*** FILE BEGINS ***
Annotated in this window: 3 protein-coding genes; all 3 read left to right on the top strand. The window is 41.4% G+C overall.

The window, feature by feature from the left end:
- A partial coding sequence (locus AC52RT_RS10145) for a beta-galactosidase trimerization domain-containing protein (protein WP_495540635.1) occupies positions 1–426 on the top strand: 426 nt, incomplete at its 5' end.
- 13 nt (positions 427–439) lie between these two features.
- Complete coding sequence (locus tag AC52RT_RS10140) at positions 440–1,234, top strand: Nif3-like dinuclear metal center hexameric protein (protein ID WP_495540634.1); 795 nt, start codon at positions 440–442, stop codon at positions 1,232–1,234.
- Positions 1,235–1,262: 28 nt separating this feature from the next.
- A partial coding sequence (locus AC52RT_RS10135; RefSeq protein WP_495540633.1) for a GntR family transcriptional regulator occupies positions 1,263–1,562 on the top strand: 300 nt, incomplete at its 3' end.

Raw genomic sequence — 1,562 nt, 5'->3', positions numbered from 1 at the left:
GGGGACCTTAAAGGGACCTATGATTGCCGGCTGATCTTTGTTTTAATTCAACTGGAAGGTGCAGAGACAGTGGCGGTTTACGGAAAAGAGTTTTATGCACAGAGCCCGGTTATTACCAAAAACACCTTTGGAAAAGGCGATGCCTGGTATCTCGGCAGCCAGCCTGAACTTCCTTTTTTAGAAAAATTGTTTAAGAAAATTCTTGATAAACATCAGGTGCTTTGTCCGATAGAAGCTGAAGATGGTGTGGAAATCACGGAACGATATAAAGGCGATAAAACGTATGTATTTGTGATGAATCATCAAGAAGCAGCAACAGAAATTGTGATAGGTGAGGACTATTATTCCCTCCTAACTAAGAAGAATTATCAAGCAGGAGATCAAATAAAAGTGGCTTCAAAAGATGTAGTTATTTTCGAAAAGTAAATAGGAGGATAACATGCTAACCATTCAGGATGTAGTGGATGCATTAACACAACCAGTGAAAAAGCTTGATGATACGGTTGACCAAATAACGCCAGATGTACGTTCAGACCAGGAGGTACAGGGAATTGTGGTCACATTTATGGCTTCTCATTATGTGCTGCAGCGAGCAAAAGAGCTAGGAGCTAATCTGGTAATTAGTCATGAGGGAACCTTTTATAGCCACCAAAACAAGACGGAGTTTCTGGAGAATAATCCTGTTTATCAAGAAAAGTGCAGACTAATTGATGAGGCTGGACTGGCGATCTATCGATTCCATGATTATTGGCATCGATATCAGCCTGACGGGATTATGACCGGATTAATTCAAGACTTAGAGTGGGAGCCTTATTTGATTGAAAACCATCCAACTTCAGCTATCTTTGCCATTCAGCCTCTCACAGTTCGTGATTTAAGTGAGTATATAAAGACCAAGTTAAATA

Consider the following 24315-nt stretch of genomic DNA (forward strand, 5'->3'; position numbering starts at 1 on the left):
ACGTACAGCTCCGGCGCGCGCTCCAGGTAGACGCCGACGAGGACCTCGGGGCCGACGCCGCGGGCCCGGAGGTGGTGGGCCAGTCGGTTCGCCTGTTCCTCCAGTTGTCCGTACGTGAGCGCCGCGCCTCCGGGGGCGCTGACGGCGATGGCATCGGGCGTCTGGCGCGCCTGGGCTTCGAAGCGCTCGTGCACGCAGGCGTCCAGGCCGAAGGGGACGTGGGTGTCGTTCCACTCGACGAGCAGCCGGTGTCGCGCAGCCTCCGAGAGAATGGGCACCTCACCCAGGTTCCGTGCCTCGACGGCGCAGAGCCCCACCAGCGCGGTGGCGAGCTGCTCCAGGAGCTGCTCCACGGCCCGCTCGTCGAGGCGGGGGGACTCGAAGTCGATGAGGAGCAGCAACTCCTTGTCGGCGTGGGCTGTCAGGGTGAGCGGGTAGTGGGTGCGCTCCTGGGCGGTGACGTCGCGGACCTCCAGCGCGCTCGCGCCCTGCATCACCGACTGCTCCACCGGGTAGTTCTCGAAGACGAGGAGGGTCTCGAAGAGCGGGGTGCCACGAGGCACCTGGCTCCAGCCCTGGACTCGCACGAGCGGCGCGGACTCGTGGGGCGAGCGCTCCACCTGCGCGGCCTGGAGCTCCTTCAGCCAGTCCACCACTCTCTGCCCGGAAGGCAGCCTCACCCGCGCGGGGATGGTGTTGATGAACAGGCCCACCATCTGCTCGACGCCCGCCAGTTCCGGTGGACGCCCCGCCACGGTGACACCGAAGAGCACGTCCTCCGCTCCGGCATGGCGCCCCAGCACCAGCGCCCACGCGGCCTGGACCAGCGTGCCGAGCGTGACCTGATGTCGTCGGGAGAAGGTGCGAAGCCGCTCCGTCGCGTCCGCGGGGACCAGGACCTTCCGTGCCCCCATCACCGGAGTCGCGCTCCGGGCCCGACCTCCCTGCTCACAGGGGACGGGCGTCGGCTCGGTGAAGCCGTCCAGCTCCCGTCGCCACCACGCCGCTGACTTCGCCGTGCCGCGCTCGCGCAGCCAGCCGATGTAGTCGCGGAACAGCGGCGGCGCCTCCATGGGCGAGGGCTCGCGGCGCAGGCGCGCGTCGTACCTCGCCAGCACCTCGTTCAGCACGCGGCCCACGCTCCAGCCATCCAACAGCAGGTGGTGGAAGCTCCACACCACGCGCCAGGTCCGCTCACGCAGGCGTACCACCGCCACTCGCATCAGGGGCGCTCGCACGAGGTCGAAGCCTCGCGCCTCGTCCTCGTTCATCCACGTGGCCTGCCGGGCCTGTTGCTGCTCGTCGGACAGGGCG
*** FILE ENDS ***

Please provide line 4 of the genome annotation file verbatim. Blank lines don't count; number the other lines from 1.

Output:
- 13 nt (positions 427–439) lie between these two features.